CodeRage 7 C++ conference starts next Monday, December 10, 2012 at 6am Pacific Standard Time (14:00 UTC).  We’ll have 3 days of C++ sessions including my special live, online conversation with Bjarne Stroustrup at 8am PST (16:00 UTC) on Monday.  Some of the C++ sessions you won’t want to miss are included in my blog post on November 21 - http://blogs.embarcadero.com/davidi/2012/11/21/41993.

Happy C++mas!

During the first 25 days of December leading up to Christmas, I will blog about the upcoming release of the C++Builder 64-bit compiler for Microsoft Windows and C++Builder XE3 support for building VCL and FireMonkey 2 applications (sorry these first two are late).  if you have a spare moment, also check out my 2010 blog post, "A Developer’s Night Before Christmas".



Article originally contributed by David Intersimone


HTML5 Builder upgrade for RadPHP and Delphi for PHP users - Try t...

Written by Tim DelChiaro on . Posted in TOOLS

Note: This is a copy of a US/Canada email and pricing mentioned in the email is for those countries. 

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How to Generate Documentation from Delphi Source Code

Written by Tim DelChiaro on . Posted in TOOLS

How to Generate Documentation from Delphi Source Code

If you have ever read Getting Started with Documentation Insight, you should know how to browse and document source code in Delphi. In this tutorial, let’s see how to use Documentation Insight Enterprise version to produce rich documentation files with only a few steps.

1. Open an existing project or a project group in RAD Studio

2. Click the menu Documentation – Generate Documentation…

Documentation Insight will find the corresponding documentation project (. diproj  file type) in the same location of the current project (or group). A default documentation project will be created if not found. You may also click the  New Project  to create a new empty documentation project or use  Open Project  to open an existing project.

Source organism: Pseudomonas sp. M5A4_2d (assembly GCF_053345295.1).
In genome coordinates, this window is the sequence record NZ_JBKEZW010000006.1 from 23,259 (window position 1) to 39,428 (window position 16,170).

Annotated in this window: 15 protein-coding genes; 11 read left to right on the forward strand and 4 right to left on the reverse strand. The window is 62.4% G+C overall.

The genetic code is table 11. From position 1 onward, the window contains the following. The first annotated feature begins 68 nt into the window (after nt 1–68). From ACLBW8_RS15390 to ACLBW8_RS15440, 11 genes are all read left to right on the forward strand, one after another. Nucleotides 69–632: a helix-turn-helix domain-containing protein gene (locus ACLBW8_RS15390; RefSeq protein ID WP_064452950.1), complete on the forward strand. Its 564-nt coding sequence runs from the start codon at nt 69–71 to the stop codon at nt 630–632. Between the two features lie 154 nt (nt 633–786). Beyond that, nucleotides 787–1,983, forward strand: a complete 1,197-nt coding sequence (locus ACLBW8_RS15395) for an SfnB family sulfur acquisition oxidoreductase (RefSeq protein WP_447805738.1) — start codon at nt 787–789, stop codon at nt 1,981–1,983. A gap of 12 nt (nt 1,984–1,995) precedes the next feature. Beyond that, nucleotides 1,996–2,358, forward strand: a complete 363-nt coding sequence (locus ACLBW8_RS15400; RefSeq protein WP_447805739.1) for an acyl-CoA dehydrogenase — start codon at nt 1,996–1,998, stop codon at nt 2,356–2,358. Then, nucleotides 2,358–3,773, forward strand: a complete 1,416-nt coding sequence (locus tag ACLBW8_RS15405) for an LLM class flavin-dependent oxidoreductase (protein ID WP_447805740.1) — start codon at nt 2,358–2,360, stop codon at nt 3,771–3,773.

3. We will see some basic information in the first page:

4. By default, all current source code projects opened in the IDE will be added into the documentation project, you may add or remove any project.

5. In the next step, we can customize the header and footer template. If we would like to generate documentation for code elements in the implementation section, just check the first option.

Note: The templates must be valid. You may use the following variables: <%TopicTitle%>, <%Title%>,<%Author%>,<%Summary%>,<%Comment%>,<%Copyright%>

6. Publish options
At last, we may choose the output documentation types and their corresponding location. The locations are relative to current documentation project.

To generate a Microsoft Help V2.x (Single HxS file) file, you require Microsoft Help 2 Compiler which is distributed with Visual Studio 2003-2008.

Finally, just click the Generate button, Documentation Generator will compile the source projects and produce various documentation files for you.

Tick, tick, tick… It Succeeded!


Here lists all results in the generation process.
You may click the hyperlinks to explore the generated artifacts:

Web pages


Default page

The Index tab
We use a lightweight local server (Help & Manual H2 Go) to preview html files as some web browsers have restrictions for local web pages.